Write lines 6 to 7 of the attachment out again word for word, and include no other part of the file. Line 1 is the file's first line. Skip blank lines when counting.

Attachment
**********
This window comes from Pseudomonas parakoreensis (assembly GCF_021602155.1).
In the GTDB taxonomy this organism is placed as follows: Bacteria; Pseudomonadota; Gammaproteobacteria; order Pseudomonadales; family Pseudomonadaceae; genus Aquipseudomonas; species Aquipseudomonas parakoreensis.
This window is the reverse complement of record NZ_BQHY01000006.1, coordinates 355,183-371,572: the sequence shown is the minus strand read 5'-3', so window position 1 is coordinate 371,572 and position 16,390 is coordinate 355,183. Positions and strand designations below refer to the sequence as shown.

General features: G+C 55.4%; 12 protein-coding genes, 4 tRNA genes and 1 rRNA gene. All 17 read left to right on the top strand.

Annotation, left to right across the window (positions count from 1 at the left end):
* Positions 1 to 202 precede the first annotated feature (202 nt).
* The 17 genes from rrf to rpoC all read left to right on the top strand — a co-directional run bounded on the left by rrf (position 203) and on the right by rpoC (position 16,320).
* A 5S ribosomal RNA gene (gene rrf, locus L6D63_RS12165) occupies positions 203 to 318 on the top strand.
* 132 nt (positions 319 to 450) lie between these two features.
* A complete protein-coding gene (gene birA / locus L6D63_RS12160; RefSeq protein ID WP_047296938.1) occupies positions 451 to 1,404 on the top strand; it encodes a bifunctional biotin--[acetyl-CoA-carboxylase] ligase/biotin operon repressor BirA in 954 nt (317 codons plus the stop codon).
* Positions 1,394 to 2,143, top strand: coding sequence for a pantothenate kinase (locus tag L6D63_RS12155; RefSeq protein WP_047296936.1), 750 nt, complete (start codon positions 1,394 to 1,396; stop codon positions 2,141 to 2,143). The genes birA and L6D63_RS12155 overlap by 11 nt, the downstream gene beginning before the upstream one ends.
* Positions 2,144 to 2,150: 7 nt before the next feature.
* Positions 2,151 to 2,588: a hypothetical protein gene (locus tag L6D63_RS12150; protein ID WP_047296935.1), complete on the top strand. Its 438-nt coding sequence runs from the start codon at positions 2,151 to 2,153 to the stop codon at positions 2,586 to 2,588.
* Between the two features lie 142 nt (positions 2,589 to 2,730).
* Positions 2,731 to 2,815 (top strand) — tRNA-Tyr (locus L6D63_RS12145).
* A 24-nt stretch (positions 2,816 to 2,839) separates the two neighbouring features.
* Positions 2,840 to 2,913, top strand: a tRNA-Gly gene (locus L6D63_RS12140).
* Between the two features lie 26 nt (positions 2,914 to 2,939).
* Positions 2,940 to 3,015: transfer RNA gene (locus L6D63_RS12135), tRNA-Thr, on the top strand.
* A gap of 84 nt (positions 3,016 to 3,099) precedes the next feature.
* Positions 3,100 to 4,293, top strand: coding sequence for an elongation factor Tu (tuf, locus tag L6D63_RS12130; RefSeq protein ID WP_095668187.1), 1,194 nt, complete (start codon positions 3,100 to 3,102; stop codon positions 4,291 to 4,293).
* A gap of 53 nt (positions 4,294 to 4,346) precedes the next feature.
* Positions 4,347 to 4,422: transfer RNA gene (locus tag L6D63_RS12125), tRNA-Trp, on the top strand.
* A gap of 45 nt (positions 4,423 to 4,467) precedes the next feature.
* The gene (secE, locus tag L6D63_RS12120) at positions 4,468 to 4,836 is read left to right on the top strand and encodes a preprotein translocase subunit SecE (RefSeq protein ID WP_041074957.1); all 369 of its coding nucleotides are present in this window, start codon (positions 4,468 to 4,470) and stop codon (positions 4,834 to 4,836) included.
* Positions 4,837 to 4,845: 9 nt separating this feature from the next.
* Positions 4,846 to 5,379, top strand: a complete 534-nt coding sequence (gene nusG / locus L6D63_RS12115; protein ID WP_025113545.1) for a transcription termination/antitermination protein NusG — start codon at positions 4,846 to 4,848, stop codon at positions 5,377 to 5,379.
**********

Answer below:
* Positions 1 to 202 precede the first annotated feature (202 nt).
* The 17 genes from rrf to rpoC all read left to right on the top strand — a co-directional run bounded on the left by rrf (position 203) and on the right by rpoC (position 16,320).